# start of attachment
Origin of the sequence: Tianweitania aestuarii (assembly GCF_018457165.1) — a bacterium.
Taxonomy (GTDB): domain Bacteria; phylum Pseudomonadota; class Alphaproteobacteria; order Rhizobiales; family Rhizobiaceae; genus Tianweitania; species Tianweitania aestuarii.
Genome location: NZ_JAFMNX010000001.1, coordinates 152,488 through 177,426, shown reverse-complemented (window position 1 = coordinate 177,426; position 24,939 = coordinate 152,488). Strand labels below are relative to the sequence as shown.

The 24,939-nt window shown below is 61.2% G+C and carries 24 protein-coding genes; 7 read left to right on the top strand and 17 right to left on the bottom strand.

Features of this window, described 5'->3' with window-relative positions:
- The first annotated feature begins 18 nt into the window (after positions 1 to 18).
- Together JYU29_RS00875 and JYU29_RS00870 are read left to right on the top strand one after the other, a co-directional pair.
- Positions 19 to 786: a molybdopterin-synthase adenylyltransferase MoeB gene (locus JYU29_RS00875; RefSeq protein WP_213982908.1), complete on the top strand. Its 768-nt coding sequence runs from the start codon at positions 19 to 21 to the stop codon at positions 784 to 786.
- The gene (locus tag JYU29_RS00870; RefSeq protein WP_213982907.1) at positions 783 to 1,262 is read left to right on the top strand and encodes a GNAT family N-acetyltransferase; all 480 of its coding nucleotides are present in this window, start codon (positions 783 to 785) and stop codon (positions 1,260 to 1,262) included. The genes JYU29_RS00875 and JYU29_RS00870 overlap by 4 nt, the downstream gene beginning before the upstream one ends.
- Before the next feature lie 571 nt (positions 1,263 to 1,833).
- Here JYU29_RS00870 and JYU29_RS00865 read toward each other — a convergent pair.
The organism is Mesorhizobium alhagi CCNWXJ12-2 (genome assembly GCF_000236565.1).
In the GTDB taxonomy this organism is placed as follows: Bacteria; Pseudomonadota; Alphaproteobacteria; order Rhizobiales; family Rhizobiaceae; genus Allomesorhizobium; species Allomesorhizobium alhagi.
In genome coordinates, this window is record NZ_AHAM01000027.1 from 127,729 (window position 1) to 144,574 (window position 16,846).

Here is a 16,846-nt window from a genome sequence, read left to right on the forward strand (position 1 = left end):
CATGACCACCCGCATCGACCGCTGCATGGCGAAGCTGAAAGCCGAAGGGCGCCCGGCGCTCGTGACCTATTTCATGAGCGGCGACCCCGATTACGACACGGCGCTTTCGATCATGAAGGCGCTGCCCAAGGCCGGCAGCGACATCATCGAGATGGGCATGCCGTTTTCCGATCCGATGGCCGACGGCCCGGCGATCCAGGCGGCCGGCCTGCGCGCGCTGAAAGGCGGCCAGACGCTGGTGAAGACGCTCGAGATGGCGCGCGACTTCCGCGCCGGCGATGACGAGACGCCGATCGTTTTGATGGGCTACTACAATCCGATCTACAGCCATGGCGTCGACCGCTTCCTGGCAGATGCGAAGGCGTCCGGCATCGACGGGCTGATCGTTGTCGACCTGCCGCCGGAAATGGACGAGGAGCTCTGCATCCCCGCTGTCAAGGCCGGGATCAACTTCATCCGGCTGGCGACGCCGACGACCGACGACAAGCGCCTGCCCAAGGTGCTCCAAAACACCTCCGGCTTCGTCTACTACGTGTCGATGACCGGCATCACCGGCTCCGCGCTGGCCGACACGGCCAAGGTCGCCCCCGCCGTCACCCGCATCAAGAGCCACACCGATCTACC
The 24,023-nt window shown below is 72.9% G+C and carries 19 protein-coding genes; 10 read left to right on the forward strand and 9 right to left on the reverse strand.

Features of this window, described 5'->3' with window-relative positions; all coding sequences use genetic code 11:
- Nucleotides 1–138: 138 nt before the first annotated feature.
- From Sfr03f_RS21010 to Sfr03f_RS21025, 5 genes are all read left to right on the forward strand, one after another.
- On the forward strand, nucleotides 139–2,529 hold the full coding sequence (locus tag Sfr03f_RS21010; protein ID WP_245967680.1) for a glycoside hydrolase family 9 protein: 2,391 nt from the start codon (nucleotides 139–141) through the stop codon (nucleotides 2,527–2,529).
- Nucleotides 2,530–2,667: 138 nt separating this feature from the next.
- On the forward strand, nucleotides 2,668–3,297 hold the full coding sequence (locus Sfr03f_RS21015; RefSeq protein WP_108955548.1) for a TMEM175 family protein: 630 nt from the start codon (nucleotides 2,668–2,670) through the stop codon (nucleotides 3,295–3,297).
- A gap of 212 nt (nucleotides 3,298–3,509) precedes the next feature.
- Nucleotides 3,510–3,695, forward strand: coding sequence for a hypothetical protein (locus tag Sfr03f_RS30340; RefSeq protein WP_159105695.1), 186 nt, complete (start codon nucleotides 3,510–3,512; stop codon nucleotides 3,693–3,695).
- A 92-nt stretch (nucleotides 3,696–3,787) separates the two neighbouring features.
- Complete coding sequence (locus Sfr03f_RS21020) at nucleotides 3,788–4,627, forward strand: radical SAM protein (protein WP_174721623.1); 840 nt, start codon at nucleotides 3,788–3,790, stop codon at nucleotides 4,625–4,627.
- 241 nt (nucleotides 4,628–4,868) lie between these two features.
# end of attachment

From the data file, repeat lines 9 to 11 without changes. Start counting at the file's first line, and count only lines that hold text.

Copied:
- The gene (locus tag JYU29_RS00870; RefSeq protein WP_213982907.1) at positions 783 to 1,262 is read left to right on the top strand and encodes a GNAT family N-acetyltransferase; all 480 of its coding nucleotides are present in this window, start codon (positions 783 to 785) and stop codon (positions 1,260 to 1,262) included. The genes JYU29_RS00875 and JYU29_RS00870 overlap by 4 nt, the downstream gene beginning before the upstream one ends.
- Before the next feature lie 571 nt (positions 1,263 to 1,833).
- Here JYU29_RS00870 and JYU29_RS00865 read toward each other — a convergent pair.